# Thread: Surface Mount Resistor Help Needed!!

1. ## Surface Mount Resistor Help Needed!!

Ok I bought a led scanner to replace my third brake light. It uses 16 blue 5mm leds. Im replacing the blue leds to 16 red 10mm ones. The problem is that the led board regulates the voltage to 5 volts. Then uses 271ohm surface mount resistors of some size to drop it down to around 1-1.2 volts. I talk to the company that made the board and they told me I could replace the Surface mount resistors with lower value ones for more brightness. I did the calculations and found I need 100ohm 1/8 watt resistors to achieve around 3.2-3.4 volts at 20ma. The question is where do I buy surface mount resitors and what size do i need. here are some pics. The resistors say 271 on them and I tested them with a multi meter and found them to be 270 ohm resistors which is what I expected. Any input would be appriciated.

2. I found a few assortment pack of surface mount resistors, one of them are 1206 SMT size i think. http://cgi.ebay.com/Assorted-Surface...QQcmdZViewItem

And the other is size 0603 http://cgi.ebay.com/Surface-Mount-Re...QQcmdZViewItem

Can anyone tell which size those resistors are in my previous post judging by the pictures. As you can tell im kinda new to the whole elctronics thing and need some help from someone with experience with this kinda stuff. Another thought does anyone think this will overload the controller or regulator. JCarere

3. The value read 271 it the same of 270 ohms
If you have to use 100 ohms, the value that you have to find and 101

The size in the photo is 0603 or 0805
0603 = 62mW
0805= 100mW

To understand the value of the resistances SMT owe:

EXAMPLE :
270 writing = 27 + 0 = 27 Ohms
271 writing = 27 + 1 zero = 270 ohms
272 writing = 27 + 2 zeros = 2700 ohms = 2K7 ohm
etc.........

I hope that you have understood me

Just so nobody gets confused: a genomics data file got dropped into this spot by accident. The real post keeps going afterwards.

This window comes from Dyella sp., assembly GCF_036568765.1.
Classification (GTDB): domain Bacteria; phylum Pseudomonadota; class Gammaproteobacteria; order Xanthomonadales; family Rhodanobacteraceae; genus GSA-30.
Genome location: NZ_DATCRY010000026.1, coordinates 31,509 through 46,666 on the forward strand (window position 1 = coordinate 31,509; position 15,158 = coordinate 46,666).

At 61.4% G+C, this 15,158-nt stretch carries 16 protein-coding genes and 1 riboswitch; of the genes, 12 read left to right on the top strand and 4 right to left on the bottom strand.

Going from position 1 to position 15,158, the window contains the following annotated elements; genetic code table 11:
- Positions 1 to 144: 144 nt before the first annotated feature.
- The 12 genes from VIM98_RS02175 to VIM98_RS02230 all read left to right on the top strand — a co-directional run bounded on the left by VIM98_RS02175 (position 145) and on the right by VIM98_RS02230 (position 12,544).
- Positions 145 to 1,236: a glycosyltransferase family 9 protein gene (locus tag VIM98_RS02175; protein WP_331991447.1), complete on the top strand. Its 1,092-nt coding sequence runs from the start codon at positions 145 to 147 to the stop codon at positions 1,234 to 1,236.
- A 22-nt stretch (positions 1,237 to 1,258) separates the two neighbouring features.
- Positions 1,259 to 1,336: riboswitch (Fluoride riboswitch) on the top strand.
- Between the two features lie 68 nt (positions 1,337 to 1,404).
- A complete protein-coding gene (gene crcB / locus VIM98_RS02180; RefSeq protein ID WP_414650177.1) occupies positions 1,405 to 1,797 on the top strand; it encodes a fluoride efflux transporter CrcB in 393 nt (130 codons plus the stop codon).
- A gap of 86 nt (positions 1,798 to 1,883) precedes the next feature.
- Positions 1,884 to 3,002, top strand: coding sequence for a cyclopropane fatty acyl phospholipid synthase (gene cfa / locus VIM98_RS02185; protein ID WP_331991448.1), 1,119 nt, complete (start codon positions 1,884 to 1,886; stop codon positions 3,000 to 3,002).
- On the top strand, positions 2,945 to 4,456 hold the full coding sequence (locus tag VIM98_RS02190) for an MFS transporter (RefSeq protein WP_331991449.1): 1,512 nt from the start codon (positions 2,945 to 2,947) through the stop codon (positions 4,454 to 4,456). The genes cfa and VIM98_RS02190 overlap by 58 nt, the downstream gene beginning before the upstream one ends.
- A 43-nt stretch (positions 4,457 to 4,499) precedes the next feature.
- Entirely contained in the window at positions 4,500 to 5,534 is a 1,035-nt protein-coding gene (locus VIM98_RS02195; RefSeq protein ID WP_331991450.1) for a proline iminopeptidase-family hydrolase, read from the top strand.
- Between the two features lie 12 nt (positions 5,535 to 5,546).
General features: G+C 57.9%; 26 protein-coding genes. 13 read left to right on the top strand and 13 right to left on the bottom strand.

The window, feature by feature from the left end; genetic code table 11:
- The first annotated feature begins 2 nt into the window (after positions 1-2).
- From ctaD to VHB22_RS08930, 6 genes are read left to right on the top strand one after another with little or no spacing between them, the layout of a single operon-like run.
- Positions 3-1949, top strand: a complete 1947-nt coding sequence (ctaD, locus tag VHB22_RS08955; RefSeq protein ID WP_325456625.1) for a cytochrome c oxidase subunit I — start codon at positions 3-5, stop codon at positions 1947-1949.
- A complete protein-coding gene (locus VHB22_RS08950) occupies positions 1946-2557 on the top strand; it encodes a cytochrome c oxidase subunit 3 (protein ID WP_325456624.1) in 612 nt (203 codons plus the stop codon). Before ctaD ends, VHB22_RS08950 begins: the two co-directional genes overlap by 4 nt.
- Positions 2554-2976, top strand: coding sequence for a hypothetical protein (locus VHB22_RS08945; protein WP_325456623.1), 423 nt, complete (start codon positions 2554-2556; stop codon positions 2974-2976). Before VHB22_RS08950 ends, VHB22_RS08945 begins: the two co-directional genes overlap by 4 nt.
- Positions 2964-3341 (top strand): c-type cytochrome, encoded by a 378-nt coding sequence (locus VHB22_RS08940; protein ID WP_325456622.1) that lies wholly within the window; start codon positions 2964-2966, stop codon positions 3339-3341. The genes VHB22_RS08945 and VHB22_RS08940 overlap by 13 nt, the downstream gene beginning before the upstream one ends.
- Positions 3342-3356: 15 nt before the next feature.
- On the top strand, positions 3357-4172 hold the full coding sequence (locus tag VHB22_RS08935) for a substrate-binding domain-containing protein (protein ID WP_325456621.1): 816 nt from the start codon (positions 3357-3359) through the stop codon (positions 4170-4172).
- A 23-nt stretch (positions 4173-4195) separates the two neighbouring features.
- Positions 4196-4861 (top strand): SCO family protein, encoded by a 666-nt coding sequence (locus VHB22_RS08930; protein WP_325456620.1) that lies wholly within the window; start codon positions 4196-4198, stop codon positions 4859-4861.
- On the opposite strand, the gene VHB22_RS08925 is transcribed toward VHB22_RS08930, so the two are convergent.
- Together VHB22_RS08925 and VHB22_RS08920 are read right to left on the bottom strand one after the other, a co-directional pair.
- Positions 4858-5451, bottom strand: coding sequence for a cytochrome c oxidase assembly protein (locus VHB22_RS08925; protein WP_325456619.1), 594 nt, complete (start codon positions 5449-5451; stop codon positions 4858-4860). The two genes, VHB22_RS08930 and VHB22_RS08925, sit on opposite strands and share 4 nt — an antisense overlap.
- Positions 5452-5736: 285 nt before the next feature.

For my prjects I use often component SMT and I buy here them:
www.distrelec.it (I alive in Italy )

or www.distrelec.com and you choose the country!

Mauri

4. They look like 0805's to me.

I did a quick search for 0805, 100 ohm, 1/8 Watt resistors on DigiKey; here are a few part numbers I found:

P100ACT-ND
311-100CCT-ND
RHM100ACT-ND
311-100ACT-ND
P100CCT-ND

There were tons more listed but they all cost about \$0.08 each. You also need to order at least 10 before they'll ship which brings your grand total to a whopping 80 cents!

Just go to http://www.digikey.com/ and put one of the part numbers into the search box. You get a break on s/h costs if you break \$25 (I think), so tack on a few more things if you need them. Happy ordering!

5. You can also piggyback a 158ohm (160ohm may be easier to find) ontop of the existing ones. This may be easier than trying to remove the old ones and possibly tearing up the board contacts, etc..

6. First, just get the 0603. They will work on any size pads.

Now some technical details:

100-ohm is not 20mA, at least not at that voltage.

If you want 3.3V in to the LEDs (which is probably too much by the way) then you would need the resistor to drop 1.7V from the 5V rail.

1.7V / .02A = 85-ohm.

What you really need to do is know the voltage drop across your 10mm Red LEDs (probably around 2.1V) and their current rating (usually 20mA). Once you have that, you can calulate the resistor you need.

(5V - 2.1V) / .020A = 145-ohm

The LED voltage drop is constant. Changing the resistor value just changes the current. The more current, the brighter the LEDs will be, but if you give them too much current they will "burn out". Therefore, you shouldn't go more that 1 or 2 mA higher than the current rating specified in the parts datasheet.

As TheLlama said, you can also stack the resistors in parallel as long as the resistance you want is less than the 270-ohms that you already got. Here's the formula for that:

R = 1 / (1/145 - 1/270) = 313.2. So you could stack a 313.2-ohm 0603 on top of each existing resistor (if you need 145-ohm total).

Say you stacked a 330-ohm, you would have 1/(1/330+1/270) = 148.5-ohm.
(5V - 2.1V) / 148.5ohm = .0195A, ...so you would be giving it 19.5mA and it would be slightly less bright than the 20mA rating.

7. BTW, if you ever need to remember the:

New = 1 / (1/Total - 1/Current)

rule, then you can just derive it from the product-over-sum rule:

Total = (New * Current)/(New + Current)

Solve for n

#### Posting Permissions

• You may not post new threads
• You may not post replies
• You may not post attachments
• You may not edit your posts
•